In 49 B.C. Caesar bestowed Roman citizenship on the city (Livy Per. 110). Many inscriptions of the 1st c. have been found. Discoveries, including a heroic statue of an emperor from the first half of the 2d c., are in the Archaeological Museum of Cádiz. The city also had a statue of Alexander (Dion. Cass. 37.52). The most important personages during the change in era in Cádiz were the Balbi. The oldest was Caesar's banker; the nephew triumphed over the Garamantes and was the first consul from the provinces possessed by Rome and the first provincial who earned the honors of a triumph. During the 1st c. the puellae gaditanae, variety hall artists, were famous and were mentioned by Strabo (2.3.5) and others (Mart. 3.63; 5.78; 14.203; Juv. Sat. 11.162; Pliny, Ep. 1.15).

The Temple of Hercules, one of the most famous sanctuaries of the ancient world, was visited by Hannibal (Sil. 3.1), Fabius Maximus (App. Hisp. 65), Caesar (Dio. Cass. 37.52), whose future power was foretold by the priests, and Apollonius of Tiana (Philostr. VA 5.5). Its ritual was always typically Semitic. There was no image of the god, and only the priests were permitted to enter the sanctuary. On the doors, which can be no earlier than 500 B.C. (Sil. 3.32-44), were represented the labors of Hercules. The temple contained fabulous riches, stolen by Mago in 206 B.C. (Livy 28.36.2). In 49 B.C. Varro ordered that the treasure and decorations of the temple be transported to Cádiz (Caes. BCiv. 2.18,2). There was still, in 60 B.C., a Temple to Moloch where human sacrifices were made, a custom which Caesar abolished (Cic. Balb. 43), and altars to poverty and the arts, services to Menestheus, veneration for Themistocles and other heroes and demigods. There were services and an altar to old age, and a special worship of death, and it was said that while the ocean tides were high the souls of the sick did not expire (Philostr., VA 5.2-4). Towards the end of the 4th c. B.C., when Avienus visited it, the city was in ruins, except for the Temple of Hercules.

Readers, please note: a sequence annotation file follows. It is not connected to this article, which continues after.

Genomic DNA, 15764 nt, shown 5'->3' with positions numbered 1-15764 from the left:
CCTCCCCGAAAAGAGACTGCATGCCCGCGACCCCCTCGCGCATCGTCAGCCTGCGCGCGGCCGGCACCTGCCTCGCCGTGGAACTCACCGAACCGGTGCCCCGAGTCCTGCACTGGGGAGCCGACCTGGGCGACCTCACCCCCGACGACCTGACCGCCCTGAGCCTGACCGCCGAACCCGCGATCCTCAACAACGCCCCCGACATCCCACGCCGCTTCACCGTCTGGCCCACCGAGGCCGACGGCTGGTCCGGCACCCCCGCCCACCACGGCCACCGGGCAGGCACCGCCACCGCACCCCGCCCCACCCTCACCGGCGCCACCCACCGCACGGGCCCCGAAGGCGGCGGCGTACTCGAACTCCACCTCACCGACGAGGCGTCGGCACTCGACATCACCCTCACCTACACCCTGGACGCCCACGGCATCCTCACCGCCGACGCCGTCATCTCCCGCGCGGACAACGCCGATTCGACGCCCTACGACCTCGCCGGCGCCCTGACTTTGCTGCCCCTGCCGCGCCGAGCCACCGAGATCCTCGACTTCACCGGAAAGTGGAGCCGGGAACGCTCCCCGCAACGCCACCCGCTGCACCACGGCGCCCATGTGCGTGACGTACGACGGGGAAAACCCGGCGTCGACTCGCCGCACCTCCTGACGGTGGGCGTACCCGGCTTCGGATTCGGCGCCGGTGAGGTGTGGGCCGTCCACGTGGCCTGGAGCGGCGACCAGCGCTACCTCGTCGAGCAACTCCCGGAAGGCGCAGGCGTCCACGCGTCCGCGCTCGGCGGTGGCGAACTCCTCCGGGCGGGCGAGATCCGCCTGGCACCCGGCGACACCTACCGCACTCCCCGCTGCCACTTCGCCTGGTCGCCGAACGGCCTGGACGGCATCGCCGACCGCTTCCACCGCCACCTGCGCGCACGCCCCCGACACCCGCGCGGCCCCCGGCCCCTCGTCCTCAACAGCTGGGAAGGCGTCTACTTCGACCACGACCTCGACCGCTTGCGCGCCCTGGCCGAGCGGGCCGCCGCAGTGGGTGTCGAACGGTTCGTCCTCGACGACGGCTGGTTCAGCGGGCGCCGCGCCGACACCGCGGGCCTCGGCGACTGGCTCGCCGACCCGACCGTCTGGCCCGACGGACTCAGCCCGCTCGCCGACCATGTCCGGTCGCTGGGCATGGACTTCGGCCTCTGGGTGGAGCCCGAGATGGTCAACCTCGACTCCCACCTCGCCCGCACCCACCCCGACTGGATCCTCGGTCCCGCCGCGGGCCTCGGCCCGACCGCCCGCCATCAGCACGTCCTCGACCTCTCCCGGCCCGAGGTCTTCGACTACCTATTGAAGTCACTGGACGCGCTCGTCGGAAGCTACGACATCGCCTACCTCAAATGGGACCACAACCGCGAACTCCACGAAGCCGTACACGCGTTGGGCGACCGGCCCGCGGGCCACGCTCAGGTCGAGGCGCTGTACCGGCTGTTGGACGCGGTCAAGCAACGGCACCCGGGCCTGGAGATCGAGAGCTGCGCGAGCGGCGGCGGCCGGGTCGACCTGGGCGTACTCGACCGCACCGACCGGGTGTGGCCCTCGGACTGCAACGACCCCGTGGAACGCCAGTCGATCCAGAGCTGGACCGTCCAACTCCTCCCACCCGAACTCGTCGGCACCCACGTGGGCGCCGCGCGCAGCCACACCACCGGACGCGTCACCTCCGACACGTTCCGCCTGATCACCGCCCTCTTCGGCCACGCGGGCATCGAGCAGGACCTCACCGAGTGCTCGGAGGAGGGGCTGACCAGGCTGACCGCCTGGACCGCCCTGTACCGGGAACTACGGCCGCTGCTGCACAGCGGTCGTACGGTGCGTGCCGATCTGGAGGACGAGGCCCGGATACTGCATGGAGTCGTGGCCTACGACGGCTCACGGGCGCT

L. Rubio, “Los Balbos y el Imperio Romano,” Anales de Historia Antigua y Medieval (1949) 69-83; A. García y Bellido, “Iocosae Gades,” Boletín de la Real Academia dela Historia 129 (1951) 73-121PI; id., Historia de España, España Protohistórica (1952) 289-417MPI; id., La Península Ibiérica en las comienzos de su historia (1953) 467-89; id., “Hercules Gaditanus,” ArchEspArq 36 (1963) 70-153PI; id., “Sobre los athloi hercúleos de la puerta del Herakleion de Cádiz,” Estudios Clásicos 7 (1963) 307-10; J. M. Blázquez, “El Herakleion gaditano, un templo semita en Occidente,” I Congreso Arqueológico del Marruecos Español (1954) 309-18I; A. M. Guadan, “Gades como heredera de Tartessos en sus amonedaciones conmemorativas del Praefectus Clasius,” ArchEspArq 34 (1961) 53-89; M. Jiménez, “Miscelánea epigráfica. Inscripciones funerarias gaditanas inéditas,” Emerita 30 (1962) 294-304I.


hide References (7 total)
  • Cross-references from this page (7):
    • Herodotus, Histories, 4.8
    • Strabo, Geography, 2.3.5
    • Strabo, Geography, 3.5.11
    • Strabo, Geography, 3.5.3
    • Strabo, Geography, 3.5.5
    • Pliny the Elder, Naturalis Historia, 4.22
    • Livy, The History of Rome, Book 28, 36.2